So that the manner in which the above recited features of the present invention can be understood in detail, a more particular description of the invention, briefly summarized above, may be had by reference to embodiments, some of which are illustrated in the appended drawings. It is to be noted, however, that the appended drawings illustrate only typical embodiments of this invention and are therefore not to be considered limiting of its scope, for the invention may admit to other equally effective embodiments.
Aspects of the present invention provide apparatus and methods for reducing the inner diameter flash when two tubulars are connected using a flash welding process. As will be described in more detail below, the flash is reduced using a flash reducing device.
In one embodiment, the first and second tubulars 10, 20 are expandable tubulars to be joined and expanded downhole. Examples of expandable tubulars include expandable solid tubulars, expandable slotted tubulars, expandable screens, and combinations thereof. Further, the first and second tubulars 10, 20, as used herein, may include a single tubular or a tubular string formed by more than one tubular.
In another aspect, a plug 170 may be disposed between the two tubulars 10, 20 to minimize or reduce the inner diameter flash formed when the two tubulars 10, 20 are welded together. The plug 170 may be attached to a conveying member 140 and positioned between the two tubulars 10, 20. As shown, the conveying member 140 is a rod. However, the conveying member 140 may also be a tubular, a wireline, a string, a cable, or combinations thereof. The outer diameter of the plug 170 should be slightly less than the inner diameter of the two tubulars 10, 20. The plug 170 may be made from a variety of materials that does not allow the plug 170 to become attached to the joint and has sufficient strength to prevent the formation of the flash. In one embodiment, the plug 170 may be made of a ceramic material such as alumina, other non-weld material, or combinations thereof. In another embodiment, the plug 170 may be made of metal and the outer surface of the plug 170 is coated with a non-weld material. Although the plug 170 is shown as a tubular, it is also envisioned that the plug 170 may be a solid cylindrical plug 170. It is believed that by using a plug 170, the forging pressure of the flash welding process is turned on itself. As a result, the displaced metal of the flash is forced back into the body of the tubulars 10, 20, thereby preventing the inner diameter flash from occurring.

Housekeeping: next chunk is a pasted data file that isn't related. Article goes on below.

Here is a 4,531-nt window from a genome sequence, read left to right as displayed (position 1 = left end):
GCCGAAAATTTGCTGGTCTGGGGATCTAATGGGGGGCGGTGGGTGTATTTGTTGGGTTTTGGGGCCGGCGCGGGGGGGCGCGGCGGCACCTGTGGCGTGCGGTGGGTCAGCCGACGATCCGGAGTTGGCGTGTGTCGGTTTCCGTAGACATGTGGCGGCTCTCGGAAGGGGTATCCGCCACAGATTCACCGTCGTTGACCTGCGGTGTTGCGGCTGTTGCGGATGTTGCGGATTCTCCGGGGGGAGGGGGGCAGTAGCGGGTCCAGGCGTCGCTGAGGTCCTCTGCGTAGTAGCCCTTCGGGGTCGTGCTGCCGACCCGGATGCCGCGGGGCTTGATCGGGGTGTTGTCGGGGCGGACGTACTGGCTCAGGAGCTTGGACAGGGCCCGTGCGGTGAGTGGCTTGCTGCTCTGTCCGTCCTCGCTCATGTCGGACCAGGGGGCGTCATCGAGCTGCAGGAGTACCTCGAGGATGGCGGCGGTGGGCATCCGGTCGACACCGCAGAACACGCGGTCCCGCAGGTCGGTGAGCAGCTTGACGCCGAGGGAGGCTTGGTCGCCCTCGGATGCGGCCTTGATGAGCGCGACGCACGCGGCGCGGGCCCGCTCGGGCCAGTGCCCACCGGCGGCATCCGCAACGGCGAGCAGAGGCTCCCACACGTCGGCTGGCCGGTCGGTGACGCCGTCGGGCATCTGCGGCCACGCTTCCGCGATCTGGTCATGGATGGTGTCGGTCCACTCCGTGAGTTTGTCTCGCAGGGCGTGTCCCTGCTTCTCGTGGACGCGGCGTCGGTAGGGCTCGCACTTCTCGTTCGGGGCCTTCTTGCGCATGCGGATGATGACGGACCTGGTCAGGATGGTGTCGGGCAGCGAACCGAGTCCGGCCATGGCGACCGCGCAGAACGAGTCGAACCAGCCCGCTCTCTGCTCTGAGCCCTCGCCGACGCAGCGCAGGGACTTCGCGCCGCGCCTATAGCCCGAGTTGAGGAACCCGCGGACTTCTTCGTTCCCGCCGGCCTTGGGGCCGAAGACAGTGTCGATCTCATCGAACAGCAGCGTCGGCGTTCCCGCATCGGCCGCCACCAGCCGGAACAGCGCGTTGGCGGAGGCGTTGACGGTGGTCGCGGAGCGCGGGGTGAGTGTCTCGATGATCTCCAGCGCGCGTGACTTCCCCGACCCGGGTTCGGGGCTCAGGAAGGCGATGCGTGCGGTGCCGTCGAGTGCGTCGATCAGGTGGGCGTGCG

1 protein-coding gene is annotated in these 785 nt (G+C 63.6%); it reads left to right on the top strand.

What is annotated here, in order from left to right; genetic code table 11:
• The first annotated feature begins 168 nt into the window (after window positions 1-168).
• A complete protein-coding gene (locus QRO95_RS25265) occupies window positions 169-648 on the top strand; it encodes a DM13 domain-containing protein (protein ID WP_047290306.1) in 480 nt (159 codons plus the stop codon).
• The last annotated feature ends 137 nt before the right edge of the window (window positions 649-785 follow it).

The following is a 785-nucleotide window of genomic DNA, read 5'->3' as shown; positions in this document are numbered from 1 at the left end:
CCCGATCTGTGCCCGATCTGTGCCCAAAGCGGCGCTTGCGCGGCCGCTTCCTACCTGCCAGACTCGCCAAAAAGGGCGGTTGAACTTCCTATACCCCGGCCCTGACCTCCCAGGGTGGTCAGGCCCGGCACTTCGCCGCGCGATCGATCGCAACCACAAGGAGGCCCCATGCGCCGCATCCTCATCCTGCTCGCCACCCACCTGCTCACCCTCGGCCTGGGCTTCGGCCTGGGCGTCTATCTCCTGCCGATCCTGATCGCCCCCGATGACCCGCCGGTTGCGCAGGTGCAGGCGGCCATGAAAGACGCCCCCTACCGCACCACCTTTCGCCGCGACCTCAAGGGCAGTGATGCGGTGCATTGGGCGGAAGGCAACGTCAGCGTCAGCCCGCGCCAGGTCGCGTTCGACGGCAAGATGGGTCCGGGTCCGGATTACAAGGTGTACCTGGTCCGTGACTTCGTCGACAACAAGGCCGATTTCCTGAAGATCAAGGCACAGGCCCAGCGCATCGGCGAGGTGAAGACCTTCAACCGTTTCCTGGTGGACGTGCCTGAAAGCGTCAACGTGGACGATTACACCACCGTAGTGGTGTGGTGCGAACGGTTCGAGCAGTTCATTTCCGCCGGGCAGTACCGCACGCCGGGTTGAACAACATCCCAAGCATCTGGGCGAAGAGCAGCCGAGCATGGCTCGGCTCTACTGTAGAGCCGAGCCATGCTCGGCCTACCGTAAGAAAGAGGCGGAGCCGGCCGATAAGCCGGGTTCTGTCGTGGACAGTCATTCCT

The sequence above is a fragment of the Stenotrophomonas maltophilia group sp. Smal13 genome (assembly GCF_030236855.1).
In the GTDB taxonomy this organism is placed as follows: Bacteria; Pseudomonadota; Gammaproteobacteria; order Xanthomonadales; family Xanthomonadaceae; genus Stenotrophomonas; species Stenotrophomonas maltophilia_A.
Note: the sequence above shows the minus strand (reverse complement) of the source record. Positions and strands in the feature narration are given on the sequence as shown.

In another aspect, one or more ports 150 are formed in the housing 110 to provide gas into the area enclosed by the plug 170 and the housing 110. Preferably, the supplied gas is an inert gas, a non-flammable gas, or combinations thereof. The inert gas may supplant or dilute the air in the enclosed area, thereby decreasing the possibility of oxide forming on the heated tubulars 10, 20. Impurities such as oxide formed during the welding process are undesirable because they weaken the bond between the joined tubulars 10, 20. As shown in
The flash welding assembly 100 may also include a welding tool 160, which is schematically shown in
As schematically shown in
In operation and as one example of the process, the second tubular 20 is positioned above the first tubular 10 in the wellbore as shown in
The welding process begins by bringing the tubulars 10, 20 into contact with each other. During the flash welding process, current is applied to each tubular 10, 20 through the clamps 161, 162. The current applied initially results in heating of each tubular 10, 20 due to the electrical circuit formed by contacting the tubular ends. The resistance that naturally occurs at the interface between the tubulars 10, 20 causes the “flashing” for which the joining process is known. The flashing action continues until the ends of the tubulars 10, 20 reach a plastic state and a predetermined temperature.
The flash welding process concludes with the upset or forging action. When the tubulars 10, 20 have reached the plastic state and the proper temperature, the ends of the tubulars 10, 20 are further urged together with enough force to cause the tubular ends to upset. Particularly, the piston and cylinder assembly 167 of the welding tool 160 is actuated to cause the contacting end of the second tubular 20 to move into the contacting end of the first tubular 10. The speed of the movement between tubulars 10, 20 for the upset action may be continued by adjusting the piston size or rate of pressure increase. The upset action forces the plastic portions and most of the impurities out of the formed joint. Alternatively, the plug 170 may be designed to fracture under the forces or the Thermal gradients of the joining process.